- B. Jesus' insistent demand that "they tell no man that thing".
- 1. Luke put two interesting words together in his record of Jesus' insistence that the disciples not make His identity as "the Christ of the God" known to any; one is a participle and the other the main verb.
- a. The participle indicates an action taken in conjunction with the action indicated by the main verb. This participle is from a word that is used by Luke in twelve settings in his record of Jesus. Of the twenty-nine times that it is used by all of the writers of the New Testament, the translators opted for "rebuke" in twenty-four of those cases. Their "straitly charged" in our current verse is a "one-in-twenty-nine" option. In 4:35 Luke recorded that Jesus "rebuked" a demon and demanded that he come out of his host body. In 4:39 he recorded that Jesus "rebuked" the fever that had taken hold of Peter's mother-in-law and it left her. In 4:41 Jesus "rebuked" the demons for loudly announcing that He was the Christ. In 8:24 Jesus "rebuked" the wind and the raging waters and they ceased. In a close context to our verse (9:42) Luke says Jesus "rebuked" a demon so that He healed the father's child. In another (9:55) Jesus "rebuked" James and John for wanting to call fire down from heaven to consume some folks who treated Jesus badly. In 17:3 Jesus insisted that the way to treat a brother who trespasses against you was to "rebuke" him. In 18:15 the disciples "rebuked" those who were "bothering" Jesus with their "infants". In 18:39 a host of folks tried to get a blind man to quit yelling after Jesus by "rebuking" him. In 19:39 some of the Pharisees told Jesus to "rebuke" those of the disciples who were identifying Him as the "King that comes in the name of the Lord". And, finally, in 23:40 one of the thieves on the crosses "rebuked" the other for his caustic words toward Jesus. The point? Simply this: the translators, for some reason, did not want to have Jesus "rebuking" the disciples for what Peter had said, though they had no problem at all with Him "rebuking" demons for the same thing and refusing to "rebuke" those who called Him the "King Who had come in the name of the Lord". The fact is that the verb indicates an action that is designed to get a certain type of attitude or action stopped. The way it is used by Luke, it indicates a pretty determined attempt, the success of which depended upon how much power was put behind the attempt. "Straitly charged" is a perfectly fine "translation" except for one fact: it does not allow the reader to make any associations in the text to any of the other uses of the word. This is a problem of a faulty hermeneutic in the minds of the translators. Bottom line: Luke wanted Theophilus to understand that Jesus was adamant about the disciples not telling anyone He was "the Christ of the God".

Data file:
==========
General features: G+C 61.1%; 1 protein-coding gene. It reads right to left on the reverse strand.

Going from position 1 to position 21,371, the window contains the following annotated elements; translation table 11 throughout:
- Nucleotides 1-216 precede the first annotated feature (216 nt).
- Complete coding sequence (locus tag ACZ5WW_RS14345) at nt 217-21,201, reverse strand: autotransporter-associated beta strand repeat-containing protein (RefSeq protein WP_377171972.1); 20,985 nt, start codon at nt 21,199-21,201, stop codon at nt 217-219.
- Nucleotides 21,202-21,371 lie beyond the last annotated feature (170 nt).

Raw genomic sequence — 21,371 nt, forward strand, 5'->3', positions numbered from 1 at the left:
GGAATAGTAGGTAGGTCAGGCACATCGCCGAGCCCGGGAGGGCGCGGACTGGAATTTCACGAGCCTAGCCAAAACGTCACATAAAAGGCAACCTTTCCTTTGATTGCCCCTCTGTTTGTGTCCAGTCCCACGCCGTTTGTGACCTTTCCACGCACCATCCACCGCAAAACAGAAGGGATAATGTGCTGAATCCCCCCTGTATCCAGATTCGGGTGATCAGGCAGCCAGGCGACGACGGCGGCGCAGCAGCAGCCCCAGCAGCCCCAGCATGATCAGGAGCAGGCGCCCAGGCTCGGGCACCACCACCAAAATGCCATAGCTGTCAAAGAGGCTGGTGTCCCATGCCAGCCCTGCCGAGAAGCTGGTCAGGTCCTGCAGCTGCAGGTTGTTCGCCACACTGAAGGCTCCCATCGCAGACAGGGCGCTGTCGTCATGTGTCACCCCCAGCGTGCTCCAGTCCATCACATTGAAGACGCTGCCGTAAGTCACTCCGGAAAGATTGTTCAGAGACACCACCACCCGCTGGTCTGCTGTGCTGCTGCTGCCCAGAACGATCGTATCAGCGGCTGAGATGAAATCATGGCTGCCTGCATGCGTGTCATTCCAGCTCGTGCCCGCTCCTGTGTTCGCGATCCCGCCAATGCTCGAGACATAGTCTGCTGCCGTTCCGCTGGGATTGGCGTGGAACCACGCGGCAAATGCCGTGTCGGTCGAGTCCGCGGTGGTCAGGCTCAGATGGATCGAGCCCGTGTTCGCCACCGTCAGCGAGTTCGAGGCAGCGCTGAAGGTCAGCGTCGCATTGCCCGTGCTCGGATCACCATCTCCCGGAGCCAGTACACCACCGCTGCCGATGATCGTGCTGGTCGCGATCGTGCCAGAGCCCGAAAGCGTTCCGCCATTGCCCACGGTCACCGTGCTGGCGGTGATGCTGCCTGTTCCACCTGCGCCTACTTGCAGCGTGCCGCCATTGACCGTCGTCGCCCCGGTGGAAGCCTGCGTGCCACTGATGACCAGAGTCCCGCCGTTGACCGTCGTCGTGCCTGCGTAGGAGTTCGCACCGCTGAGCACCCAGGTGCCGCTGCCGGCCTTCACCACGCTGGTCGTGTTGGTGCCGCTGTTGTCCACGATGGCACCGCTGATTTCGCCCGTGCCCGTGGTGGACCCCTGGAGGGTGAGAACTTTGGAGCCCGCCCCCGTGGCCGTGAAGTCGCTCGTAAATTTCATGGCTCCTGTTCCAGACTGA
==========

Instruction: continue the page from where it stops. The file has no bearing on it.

- b. The main verb is only used four times in Luke (though Luke uses it eleven times in Acts) and in every case Jesus was making it very clear what He wanted done. Our current text is the last of those uses. When wedded to the previous participle, we have a very good notion of the fact that Jesus did not want His disciples telling anyone that He was the Christ.
- 2. The problem with this, in the larger context, is significant. John said that without the knowledge that Jesus is the Christ, no one can enter into eternal life (John 20:31). So why did Jesus tell His disciples not to tell anyone this Truth when it has so much to do with what kind of experience men will have in the duration of their existence?